The Power of the Yawn to Protect You From Burn Out


The Power of the Yawn to Protect You From Burn Out

Should a yawn still be considered RUDE, or is there something else we can learn?

Once a demonstration of sleepiness, disinterest or just downright bad manners, yawning is now on the leading edge of neuroscientific best practice.

It seems a deliberate and mindful yawn can protect your brain from burn out during highly intensive focused periods.

I have been delving deep into my love of neuroscience recently and was fortunate enough to be sent a webinar from Mark Waldman. Mark is a pioneer in this area. He offers profound insights into the brain, consciousness and the practical application of the latest neuroscientific discoveries. This is no easy feat. 

Mark is clear that of all the effective strategies of communication ‘words’ are quite low on the list. This means that with all the written content we are either creating or consuming as Small Business owners, misinterpretation is rife. 

Why is this? 

Firstly, our brains only hold on to seven or eight pieces of information at any given time. This means our attention is extremely limited, to begin with. Secondly, our brains are driven by past emotional experiences that we are rarely conscious of even though they shape our every thought and response.

The question is, what are we unconscious to when we think we are making sense of something?

What we are really processing is the collation of relevant (and mostly irrelevant) thoughts, feelings and emotions from the past. We then form a projection into the future. In other words, we are rarely ever truly present.

Instead, we are using the past to survive the future.

James Clear alludes to this in his book ‘Atomic Habits’ where he suggests human beings are not ‘responders’ to events but in fact ‘predictors’ of what is about to happen. This makes sense from a survival perspective. Being able to predict risk has meant we are still around as a species.

However, we have all had the experience of another person who has already decided what we are about to say and is leaping into conclusion before we have even started expressing something. Or, experienced someone being in the room but not really present.

It is frustrating and can feel disrespectful when we are on the receiving end. If we are the person stuck in the predicting and unaware of how we are operating, anxiety, depression and burnout can be the result.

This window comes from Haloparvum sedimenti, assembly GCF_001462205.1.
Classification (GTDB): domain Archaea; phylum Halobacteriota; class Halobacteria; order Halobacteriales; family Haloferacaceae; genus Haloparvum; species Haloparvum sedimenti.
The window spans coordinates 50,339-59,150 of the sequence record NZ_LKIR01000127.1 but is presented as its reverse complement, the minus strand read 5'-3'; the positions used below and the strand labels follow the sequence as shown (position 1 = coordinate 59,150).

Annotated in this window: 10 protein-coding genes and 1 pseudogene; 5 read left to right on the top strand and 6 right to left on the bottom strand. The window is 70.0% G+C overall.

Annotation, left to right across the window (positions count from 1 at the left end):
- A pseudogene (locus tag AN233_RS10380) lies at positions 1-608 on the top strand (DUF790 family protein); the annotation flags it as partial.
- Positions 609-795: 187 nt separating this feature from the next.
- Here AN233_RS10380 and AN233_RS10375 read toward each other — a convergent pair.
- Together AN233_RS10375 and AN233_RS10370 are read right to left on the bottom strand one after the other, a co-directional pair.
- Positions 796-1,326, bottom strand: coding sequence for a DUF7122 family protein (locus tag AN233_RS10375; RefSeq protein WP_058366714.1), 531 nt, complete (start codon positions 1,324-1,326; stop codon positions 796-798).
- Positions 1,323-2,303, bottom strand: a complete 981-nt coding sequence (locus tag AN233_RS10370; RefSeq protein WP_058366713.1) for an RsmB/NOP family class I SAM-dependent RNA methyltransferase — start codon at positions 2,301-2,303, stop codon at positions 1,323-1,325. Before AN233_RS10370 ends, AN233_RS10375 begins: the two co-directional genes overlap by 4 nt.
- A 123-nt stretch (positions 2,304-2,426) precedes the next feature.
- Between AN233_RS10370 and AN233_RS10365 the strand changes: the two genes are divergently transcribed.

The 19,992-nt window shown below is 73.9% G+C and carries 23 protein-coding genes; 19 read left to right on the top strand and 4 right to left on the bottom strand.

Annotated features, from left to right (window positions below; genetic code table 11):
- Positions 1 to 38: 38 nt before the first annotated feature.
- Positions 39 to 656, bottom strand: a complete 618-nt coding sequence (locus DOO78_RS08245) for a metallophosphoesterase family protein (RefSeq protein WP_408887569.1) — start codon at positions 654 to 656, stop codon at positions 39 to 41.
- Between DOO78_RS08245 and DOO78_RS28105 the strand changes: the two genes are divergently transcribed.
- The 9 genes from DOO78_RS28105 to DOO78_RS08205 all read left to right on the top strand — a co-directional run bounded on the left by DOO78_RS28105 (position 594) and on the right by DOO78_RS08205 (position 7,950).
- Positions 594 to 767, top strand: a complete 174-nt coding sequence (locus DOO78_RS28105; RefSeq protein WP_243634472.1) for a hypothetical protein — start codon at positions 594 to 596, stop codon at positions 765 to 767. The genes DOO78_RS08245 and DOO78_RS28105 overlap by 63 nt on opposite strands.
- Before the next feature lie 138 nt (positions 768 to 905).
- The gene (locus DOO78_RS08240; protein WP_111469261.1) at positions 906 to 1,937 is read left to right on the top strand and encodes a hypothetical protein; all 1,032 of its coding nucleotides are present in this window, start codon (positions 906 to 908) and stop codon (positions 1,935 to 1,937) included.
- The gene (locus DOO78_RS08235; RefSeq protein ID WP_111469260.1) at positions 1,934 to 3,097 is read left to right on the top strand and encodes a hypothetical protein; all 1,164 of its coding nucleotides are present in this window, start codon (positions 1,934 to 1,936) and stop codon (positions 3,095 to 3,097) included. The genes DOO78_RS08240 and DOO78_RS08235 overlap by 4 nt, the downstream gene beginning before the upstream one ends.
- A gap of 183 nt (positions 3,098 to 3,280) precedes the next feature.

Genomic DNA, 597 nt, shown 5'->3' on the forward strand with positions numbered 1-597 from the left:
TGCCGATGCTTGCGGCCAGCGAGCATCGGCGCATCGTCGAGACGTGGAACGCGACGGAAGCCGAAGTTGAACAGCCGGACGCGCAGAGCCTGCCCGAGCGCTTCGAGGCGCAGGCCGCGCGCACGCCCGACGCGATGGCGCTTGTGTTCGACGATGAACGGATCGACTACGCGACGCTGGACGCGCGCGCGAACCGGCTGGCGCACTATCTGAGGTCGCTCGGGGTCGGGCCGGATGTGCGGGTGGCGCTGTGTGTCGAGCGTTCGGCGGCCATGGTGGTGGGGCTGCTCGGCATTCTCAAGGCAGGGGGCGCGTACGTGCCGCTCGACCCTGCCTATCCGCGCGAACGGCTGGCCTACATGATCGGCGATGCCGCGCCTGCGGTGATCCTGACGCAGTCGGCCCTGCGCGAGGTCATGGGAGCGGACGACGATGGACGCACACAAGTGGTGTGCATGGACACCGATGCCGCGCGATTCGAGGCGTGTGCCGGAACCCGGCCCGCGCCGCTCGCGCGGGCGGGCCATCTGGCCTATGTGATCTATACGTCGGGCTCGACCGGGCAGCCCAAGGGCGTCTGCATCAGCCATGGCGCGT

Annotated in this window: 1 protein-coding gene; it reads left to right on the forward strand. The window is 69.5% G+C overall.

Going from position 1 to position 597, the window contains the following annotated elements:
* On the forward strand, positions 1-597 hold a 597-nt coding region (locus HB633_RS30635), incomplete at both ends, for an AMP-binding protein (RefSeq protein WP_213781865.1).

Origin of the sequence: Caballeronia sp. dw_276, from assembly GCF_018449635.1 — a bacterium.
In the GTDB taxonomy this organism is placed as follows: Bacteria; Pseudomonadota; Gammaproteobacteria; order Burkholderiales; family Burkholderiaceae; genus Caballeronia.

So what does all of this have to do with yawning? 

According to Mark, it is accurate to say that the humble yawn (when done mindfully) is a medical strategy, diagnostic symptom and healing tool because mindfully yawning increases productivity and reduces stress. WHAAAT?

Yep. Apparently yawning positively impacts the networks of our brain through ‘thermoregulation’ or the act of creating a ‘constant internal state’ which is vitally important for our health and vitality.

Interestingly when we are resting our neural activity is extremely high but more evenly spread across the entire brain. This means we have access to far greater resources, including our imagination, creativity, social awareness, empathy and values.

Compare this to when we are intently focusing where only a small portion of our brain (Central Executive Network) is active. Neural activity generates heat, and when it is focused in one place, it becomes harder to regulate.  Over time focusing is a heavy load for such a small area of our brain to carry. Our brain dysregulates, leading to brain fatigue. 

Being consciously able to regulate our brain when we are anxious, stressed or overworked is clearly an important skill to learn.

Instead of half paying attention because we are too busy madly predicting what will happen we can choose differently. Instead, we can mindfully introduce a simple yawn and consciously direct our thoughts. This opens up our mental activity and allows the other important centres of our brain to lighten the load. This is why a break or relaxation or even a nap allows us to generate solutions to our problems. We become less stressed, more accessible to others and frankly easier to be around. I have referred to this idea in a previous article here.

Yawning is not the only strategy to help regulate our brains. 

When used in conjunction with: 

  1. Observing our spontaneous thoughts and feelings without judgement and 
  2. Using an inner ‘value’ to anchor ourselves, we have the ability to regulate in a matter of moments. Then we can move back into focus refreshed and regulated. 

Mark recommends establishing the practice at least every hour with three rounds of a mindful yawn, observing our thoughts and feelings without judgement and finally using an inner value to ground ourselves. This will keep our brain networks fresh and balanced.

The value of a yawn cannot be overestimated.

During periods of intense activity in our businesses such as when producing marketing collateral, proposals, branding information, or any other important information designed to convey our business to others this practice gives us every chance to do so clearly and succinctly because we are relaxed, focused and have clarity of thought.

Forget the rudeness, bring on the yawn.

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